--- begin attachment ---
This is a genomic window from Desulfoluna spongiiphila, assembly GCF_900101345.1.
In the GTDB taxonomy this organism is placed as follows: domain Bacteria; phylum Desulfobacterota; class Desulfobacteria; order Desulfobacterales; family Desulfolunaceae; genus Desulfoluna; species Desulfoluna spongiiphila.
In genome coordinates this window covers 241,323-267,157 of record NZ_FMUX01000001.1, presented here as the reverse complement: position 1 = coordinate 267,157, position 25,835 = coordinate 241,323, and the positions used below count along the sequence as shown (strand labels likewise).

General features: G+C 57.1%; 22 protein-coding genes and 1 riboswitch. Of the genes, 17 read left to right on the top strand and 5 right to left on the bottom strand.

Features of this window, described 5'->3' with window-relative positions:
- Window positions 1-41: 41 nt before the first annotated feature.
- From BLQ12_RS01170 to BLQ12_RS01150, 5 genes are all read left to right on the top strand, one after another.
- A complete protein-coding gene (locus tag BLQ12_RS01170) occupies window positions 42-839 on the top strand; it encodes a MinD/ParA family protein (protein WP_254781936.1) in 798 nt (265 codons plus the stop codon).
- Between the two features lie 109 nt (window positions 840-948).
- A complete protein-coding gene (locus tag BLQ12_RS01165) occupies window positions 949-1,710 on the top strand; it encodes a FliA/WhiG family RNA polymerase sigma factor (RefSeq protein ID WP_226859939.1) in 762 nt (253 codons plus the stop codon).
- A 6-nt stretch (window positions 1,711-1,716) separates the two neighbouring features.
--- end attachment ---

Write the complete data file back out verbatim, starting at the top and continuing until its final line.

This is a genomic window from Desulfoluna spongiiphila, assembly GCF_900101345.1.
In the GTDB taxonomy this organism is placed as follows: domain Bacteria; phylum Desulfobacterota; class Desulfobacteria; order Desulfobacterales; family Desulfolunaceae; genus Desulfoluna; species Desulfoluna spongiiphila.
In genome coordinates this window covers 241,323-267,157 of record NZ_FMUX01000001.1, presented here as the reverse complement: position 1 = coordinate 267,157, position 25,835 = coordinate 241,323, and the positions used below count along the sequence as shown (strand labels likewise).

General features: G+C 57.1%; 22 protein-coding genes and 1 riboswitch. Of the genes, 17 read left to right on the top strand and 5 right to left on the bottom strand.

Features of this window, described 5'->3' with window-relative positions:
- Window positions 1-41: 41 nt before the first annotated feature.
- From BLQ12_RS01170 to BLQ12_RS01150, 5 genes are all read left to right on the top strand, one after another.
- A complete protein-coding gene (locus tag BLQ12_RS01170) occupies window positions 42-839 on the top strand; it encodes a MinD/ParA family protein (protein WP_254781936.1) in 798 nt (265 codons plus the stop codon).
- Between the two features lie 109 nt (window positions 840-948).
- A complete protein-coding gene (locus tag BLQ12_RS01165) occupies window positions 949-1,710 on the top strand; it encodes a FliA/WhiG family RNA polymerase sigma factor (RefSeq protein ID WP_226859939.1) in 762 nt (253 codons plus the stop codon).
- A 6-nt stretch (window positions 1,711-1,716) separates the two neighbouring features.